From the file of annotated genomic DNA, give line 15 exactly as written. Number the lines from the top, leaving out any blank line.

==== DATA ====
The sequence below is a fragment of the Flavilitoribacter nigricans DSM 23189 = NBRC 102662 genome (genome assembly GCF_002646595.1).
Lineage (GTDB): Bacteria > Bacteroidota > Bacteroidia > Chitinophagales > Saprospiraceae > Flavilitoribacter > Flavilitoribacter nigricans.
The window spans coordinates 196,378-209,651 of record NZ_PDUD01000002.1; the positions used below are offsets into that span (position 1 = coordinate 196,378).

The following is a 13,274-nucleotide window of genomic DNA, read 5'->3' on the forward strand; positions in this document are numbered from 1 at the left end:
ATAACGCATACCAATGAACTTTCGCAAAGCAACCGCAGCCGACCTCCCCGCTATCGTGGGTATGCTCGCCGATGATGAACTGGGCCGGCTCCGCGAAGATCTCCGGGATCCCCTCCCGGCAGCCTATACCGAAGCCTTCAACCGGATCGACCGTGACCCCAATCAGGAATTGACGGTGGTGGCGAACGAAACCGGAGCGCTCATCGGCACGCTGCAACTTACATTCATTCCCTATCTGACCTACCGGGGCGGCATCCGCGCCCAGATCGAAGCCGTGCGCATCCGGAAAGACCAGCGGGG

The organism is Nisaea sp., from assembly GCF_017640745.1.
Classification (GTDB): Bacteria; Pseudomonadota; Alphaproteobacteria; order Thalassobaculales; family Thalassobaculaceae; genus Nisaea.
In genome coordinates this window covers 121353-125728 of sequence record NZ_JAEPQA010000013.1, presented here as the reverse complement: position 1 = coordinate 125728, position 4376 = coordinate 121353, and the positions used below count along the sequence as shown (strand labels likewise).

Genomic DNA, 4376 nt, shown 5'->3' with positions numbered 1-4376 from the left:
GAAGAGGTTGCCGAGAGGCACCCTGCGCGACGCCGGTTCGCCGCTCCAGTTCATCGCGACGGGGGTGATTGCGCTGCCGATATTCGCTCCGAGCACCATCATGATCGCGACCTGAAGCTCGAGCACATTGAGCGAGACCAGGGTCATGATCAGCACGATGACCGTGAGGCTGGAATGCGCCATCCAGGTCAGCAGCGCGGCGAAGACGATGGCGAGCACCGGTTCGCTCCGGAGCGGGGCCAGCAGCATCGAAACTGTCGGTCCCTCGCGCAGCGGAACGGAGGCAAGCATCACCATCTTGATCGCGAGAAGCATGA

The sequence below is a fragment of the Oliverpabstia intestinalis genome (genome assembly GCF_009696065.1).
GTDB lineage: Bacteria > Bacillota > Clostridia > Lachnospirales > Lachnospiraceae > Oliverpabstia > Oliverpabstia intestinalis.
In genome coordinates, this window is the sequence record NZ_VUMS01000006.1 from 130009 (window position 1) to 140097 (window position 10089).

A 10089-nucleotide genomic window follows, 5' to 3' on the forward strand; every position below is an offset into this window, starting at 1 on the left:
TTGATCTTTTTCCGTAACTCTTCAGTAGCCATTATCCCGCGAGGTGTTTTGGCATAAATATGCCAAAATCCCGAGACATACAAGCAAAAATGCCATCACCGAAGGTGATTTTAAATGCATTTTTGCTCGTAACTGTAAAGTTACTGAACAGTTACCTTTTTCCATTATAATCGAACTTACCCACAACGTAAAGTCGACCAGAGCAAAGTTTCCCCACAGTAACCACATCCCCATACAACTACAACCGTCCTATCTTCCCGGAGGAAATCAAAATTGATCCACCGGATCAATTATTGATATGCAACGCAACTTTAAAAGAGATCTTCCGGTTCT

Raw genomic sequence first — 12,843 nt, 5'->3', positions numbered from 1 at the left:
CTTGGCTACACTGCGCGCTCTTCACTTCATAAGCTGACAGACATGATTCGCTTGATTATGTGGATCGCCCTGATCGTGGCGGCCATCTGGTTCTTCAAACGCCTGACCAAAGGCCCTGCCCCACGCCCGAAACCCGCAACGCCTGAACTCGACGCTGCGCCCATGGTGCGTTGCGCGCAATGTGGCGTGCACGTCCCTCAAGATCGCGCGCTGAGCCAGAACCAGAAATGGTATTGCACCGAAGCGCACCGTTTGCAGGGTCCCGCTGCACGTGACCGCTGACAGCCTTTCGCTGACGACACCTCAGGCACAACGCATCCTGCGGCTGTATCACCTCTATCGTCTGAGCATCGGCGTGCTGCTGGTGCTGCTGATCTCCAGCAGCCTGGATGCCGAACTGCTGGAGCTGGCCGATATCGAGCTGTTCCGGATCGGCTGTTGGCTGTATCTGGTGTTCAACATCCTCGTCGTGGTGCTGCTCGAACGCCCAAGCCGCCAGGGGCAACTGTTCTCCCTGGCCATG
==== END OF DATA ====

TTGATCTTTTTCCGTAACTCTTCAGTAGCCATTATCCCGCGAGGTGTTTTGGCATAAATATGCCAAAATCCCGAGACATACAAGCAAAAATGCCATCACCGAAGGTGATTTTAAATGCATTTTTGCTCGTAACTGTAAAGTTACTGAACAGTTACCTTTTTCCATTATAATCGAACTTACCCACAACGTAAAGTCGACCAGAGCAAAGTTTCCCCACAGTAACCACATCCCCATACAACTACAACCGTCCTATCTTCCCGGAGGAAATCAAAATTGATCCACCGGATCAATTATTGATATGCAACGCAACTTTAAAAGAGATCTTCCGGTTCT